In The Transparency Society, Korean philosopher Byung-Chul Han reveals the tendency to eliminate otherness and to smooth over differences as a peculiar aspect of contemporary life. In this regard he writes:

Transparent communication is communication that has a smoothing and levelling effect. It leads to synchronization and uniformity. It eliminates Otherness. Compulsive conformity proceeds from transparency.8

No space is left for the asymmetry of gazes and perspectives, but rather it is homologation that is the force that feeds the regulatory mechanisms of society. Things appear as transparent, lucid and clear, precisely when they hide any form of negativity or are diluted and flattened out: “Actions prove transparent when they are made operational — subordinate to a calculable, steerable, and controllable process.”9 So the society Han describes favors a dismantling of the negative in favor of the positive, of evidence and clarity; this is why one of the most significant aspects of the society of transparence is being a society of the positive.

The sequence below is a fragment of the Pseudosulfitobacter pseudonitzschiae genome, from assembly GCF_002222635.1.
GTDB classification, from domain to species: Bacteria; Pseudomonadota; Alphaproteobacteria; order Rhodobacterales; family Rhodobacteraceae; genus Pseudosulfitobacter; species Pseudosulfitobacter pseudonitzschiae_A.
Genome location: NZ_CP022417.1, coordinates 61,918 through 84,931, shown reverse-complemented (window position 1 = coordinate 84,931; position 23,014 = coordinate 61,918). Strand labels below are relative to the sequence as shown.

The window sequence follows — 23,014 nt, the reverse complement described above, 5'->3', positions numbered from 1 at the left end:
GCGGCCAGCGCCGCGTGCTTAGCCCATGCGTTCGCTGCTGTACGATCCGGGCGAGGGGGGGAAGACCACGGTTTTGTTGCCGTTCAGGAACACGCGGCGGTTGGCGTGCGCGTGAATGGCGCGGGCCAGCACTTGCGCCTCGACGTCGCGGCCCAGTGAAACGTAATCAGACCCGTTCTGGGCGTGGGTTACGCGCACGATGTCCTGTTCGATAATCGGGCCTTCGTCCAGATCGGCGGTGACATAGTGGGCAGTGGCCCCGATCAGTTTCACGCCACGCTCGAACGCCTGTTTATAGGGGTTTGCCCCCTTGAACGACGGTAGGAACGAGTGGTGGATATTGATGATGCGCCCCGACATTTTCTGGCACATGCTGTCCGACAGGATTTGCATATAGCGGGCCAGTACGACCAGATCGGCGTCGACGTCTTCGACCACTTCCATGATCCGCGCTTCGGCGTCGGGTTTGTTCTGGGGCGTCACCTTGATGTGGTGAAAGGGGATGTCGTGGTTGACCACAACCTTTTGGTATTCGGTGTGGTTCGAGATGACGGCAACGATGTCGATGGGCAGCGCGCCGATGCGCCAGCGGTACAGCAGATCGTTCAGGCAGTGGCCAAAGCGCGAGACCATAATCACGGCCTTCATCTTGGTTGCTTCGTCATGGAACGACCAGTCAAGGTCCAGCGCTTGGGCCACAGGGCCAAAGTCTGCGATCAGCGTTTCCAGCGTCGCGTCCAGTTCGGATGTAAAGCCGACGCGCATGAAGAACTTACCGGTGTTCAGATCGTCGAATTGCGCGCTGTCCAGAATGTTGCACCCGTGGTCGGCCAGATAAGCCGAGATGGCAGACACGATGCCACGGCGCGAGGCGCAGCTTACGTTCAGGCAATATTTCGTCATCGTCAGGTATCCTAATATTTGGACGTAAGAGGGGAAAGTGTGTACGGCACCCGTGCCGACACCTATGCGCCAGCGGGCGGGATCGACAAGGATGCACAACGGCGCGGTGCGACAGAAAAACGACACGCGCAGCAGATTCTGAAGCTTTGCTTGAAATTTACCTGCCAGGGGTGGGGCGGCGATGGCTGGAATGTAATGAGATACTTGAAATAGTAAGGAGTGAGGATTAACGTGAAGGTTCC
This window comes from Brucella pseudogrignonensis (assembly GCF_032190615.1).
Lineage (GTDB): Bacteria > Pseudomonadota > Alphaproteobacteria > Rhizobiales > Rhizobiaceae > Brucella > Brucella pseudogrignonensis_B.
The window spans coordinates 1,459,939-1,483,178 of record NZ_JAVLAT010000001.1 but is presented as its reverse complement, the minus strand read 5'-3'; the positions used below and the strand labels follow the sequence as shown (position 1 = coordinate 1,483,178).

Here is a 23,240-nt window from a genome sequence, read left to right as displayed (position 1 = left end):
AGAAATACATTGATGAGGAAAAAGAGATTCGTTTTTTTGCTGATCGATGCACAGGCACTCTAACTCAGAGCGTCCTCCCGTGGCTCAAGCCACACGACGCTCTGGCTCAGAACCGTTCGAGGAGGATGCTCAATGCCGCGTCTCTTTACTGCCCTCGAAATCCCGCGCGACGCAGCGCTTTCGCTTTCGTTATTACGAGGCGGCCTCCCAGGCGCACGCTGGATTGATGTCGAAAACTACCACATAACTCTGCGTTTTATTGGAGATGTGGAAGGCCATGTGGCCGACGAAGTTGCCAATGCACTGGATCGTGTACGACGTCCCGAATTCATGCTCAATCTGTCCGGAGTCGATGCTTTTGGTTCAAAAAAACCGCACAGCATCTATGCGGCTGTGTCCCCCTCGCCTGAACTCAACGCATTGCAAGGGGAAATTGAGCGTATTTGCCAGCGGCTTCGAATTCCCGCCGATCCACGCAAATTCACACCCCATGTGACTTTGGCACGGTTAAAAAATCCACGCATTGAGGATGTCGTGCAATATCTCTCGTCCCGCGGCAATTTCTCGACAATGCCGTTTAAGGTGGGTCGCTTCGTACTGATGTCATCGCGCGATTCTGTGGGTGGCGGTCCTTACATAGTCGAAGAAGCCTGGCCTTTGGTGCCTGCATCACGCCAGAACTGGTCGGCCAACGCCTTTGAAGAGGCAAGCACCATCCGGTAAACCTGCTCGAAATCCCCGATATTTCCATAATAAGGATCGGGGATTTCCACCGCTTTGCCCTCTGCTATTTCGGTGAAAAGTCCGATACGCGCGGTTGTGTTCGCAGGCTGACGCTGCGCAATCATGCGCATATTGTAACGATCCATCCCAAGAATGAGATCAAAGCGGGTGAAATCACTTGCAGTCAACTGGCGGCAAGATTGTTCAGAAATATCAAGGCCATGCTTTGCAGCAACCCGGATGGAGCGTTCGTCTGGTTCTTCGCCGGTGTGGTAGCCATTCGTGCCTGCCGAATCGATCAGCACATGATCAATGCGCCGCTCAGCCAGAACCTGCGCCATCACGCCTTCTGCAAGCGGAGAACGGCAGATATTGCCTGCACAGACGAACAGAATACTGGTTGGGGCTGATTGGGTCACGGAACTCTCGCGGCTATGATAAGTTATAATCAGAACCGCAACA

It is precisely on this conceptual level that it is possible to compare the images of the three documentaries under examination here: there appears, in the expressive choices and in the perspectives adopted, a will to preserve the shadow, the negative, which underpins any existence; Laura Waddington allows the impermeability of certain conditions to remain that way, and observers, along with her, are lead, after being subjected to a cognitive effort, to consider the otherness to which they are witnesses and the distance that cannot be covered. In Dinoi’s discourse,10 this modality is posed in clear opposition to the modus operandi of television, where the status of visibility assumes a completely different significance compared to cinema. Cinema, on the one hand, has the possibility to confront the problem of visibility, playing precisely on the very limits it imposes on the gaze. It is the example conveyed by the film by Joris Evens, Histoire du vent (1989), namely the attempt to stage the paradigmatic invisibility of the wind. In this case, the filmmaker chooses to show the effects the wind provokes, circumventing and at the same time revealing the limits of visibility that the wind itself imposes. On the contrary, television, particularly images that bear witness to events having great media impact, declares itself to be “omnipresent and perpetual,” extending the limits of the gaze as far as the “molecular dimension.”